This allows Swift to be very durable and highly available. These trade-offs and the CAP theorem are explored in greater depth in Chapter 5.

Object Storage Compared with Other Storage Types

Different types of data have different access patterns and therefore can be best stored on different types of storage systems. There are three broad categories of data storage: block storage, file storage, and object storage.

Block storage
This stores structured data, which is represented as equal-size blocks (say, 212 bits per block) without putting any interpretation on the bits. Often, this kind of storage is useful when the application needs to tightly control the structure of the data. A common use for block storage is databases, which can use a raw block device to efficiently read and write structured data. Additionally, filesystems are used to abstract a block device, which then does everything from running operating systems to storing files.
File storage
This is what we’re most used to seeing as desktop users. In its simplest form, file storage takes a hard drive (like the one on your computer) and exposes a filesystem on it for storing unstructured data. You see the filesystem when you open and close documents on your computer. A data center contains systems that expose a filesystem over a network. Although file storage provides a useful abstraction on top of a storage device, there are challenges as the system scales. File storage needs strong consistency, which creates constraints as the system grows and is put under high demand. In addition, filesystems often require other features (such as file locking) that create a barrier for working well with large amounts of data.
Object storage
This will be familiar to those who regularly access the Internet or use mobile devices. Object storage doesn’t provide access to raw blocks of data; nor does it offer file-based access. Instead, it provides access to whole objects or blobs of data—generally through an API specific to that system. Objects are accessible via URLs using HTTP protocols, similar to how websites are accessible in web browsers. Object storage abstracts these locations as URLs so that the storage system can grow and scale independently from the underlying storage mechanisms. This makes object storage ideal for systems that need to grow and scale for capacity, concurrency, or both.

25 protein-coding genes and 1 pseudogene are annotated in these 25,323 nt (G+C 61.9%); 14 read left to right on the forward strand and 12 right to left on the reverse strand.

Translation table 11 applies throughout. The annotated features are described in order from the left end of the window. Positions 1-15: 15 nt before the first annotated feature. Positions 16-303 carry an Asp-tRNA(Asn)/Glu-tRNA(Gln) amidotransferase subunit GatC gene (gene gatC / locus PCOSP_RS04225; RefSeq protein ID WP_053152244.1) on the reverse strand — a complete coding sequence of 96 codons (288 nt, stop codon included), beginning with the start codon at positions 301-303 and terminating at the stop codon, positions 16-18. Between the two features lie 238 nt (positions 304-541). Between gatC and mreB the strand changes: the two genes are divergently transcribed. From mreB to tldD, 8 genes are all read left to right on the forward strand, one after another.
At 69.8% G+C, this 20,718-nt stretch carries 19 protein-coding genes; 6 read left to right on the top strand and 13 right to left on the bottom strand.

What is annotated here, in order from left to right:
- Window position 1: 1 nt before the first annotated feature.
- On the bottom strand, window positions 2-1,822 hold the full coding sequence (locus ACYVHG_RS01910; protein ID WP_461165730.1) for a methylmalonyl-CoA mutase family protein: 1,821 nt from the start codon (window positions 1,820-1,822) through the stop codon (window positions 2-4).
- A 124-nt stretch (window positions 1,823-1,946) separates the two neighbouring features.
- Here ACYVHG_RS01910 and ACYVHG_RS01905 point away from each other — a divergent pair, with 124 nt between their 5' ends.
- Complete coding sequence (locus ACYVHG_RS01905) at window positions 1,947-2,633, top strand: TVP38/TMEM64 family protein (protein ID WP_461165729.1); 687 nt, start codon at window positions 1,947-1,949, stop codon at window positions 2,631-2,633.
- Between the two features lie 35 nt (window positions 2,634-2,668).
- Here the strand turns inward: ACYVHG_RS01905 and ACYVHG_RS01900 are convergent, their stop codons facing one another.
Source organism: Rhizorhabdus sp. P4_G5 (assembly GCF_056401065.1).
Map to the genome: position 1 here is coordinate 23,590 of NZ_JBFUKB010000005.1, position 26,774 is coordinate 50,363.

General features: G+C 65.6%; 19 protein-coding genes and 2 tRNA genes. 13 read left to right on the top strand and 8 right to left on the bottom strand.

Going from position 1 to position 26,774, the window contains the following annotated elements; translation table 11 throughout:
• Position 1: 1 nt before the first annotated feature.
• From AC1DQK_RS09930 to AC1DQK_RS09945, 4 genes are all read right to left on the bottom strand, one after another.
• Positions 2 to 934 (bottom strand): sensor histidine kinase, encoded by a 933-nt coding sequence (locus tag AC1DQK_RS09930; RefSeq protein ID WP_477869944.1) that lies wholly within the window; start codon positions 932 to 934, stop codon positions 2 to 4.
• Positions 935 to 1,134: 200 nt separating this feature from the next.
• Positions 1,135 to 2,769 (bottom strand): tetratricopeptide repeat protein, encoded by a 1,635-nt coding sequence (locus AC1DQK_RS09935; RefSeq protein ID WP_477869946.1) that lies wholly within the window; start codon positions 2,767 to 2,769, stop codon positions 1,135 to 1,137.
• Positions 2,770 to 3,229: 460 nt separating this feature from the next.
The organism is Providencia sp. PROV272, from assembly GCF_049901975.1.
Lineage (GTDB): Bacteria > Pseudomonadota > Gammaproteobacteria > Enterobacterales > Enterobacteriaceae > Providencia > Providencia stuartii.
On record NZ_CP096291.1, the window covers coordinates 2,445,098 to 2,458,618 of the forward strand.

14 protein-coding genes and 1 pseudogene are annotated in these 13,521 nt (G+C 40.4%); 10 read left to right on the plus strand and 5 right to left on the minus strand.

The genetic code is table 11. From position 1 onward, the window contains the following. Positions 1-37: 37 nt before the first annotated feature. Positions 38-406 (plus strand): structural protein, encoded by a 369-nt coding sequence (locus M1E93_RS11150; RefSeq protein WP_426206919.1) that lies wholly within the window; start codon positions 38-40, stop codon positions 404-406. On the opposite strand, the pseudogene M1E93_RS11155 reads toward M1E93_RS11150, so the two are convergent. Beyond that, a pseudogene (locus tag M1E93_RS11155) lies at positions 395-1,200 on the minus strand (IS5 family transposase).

One of the main advantages of object storage is its ability to distribute requests for objects across a large number of storage servers. This provides reliable, scaleable storage for large amounts of data at a relatively low cost.

As the system scales, it can continue to present a single namespace. This means an application or user doesn’t need to—and some would say shouldn’t—know which storage system is going to be used. This reduces operator burden, unlike a filesystem where operators might have to manage multiple storage volumes. Because an object storage system provides a single namespace, there is no need to break data up and send it to different storage locations, which can increase complexity and confusion.

A New Storage Architecture: Software-Defined Storage

The history of data storage began with hard drives connected to a mainframe. Then storage migrated off the mainframe to separate, dedicated storage systems with in-line controllers. However, the world keeps changing. Applications are now much larger. This means their storage needs have pushed beyond what the architecture of an in-line storage controller can accommodate.

Older generations of storage often ran on custom hardware and used closed software. Typically, there were expensive maintenance contracts, difficult data migration, and a tightly controlled ecosystem. These systems needed tight controls to predict and prevent failures.

The scale of unstructured data storage is forcing a sea change in storage architecture, and this is where SDS enters our story. It represents a huge shift in how data is stored. With SDS, the entire storage stack is recast to best meet the criteria of durability, availability, low cost, and manageability.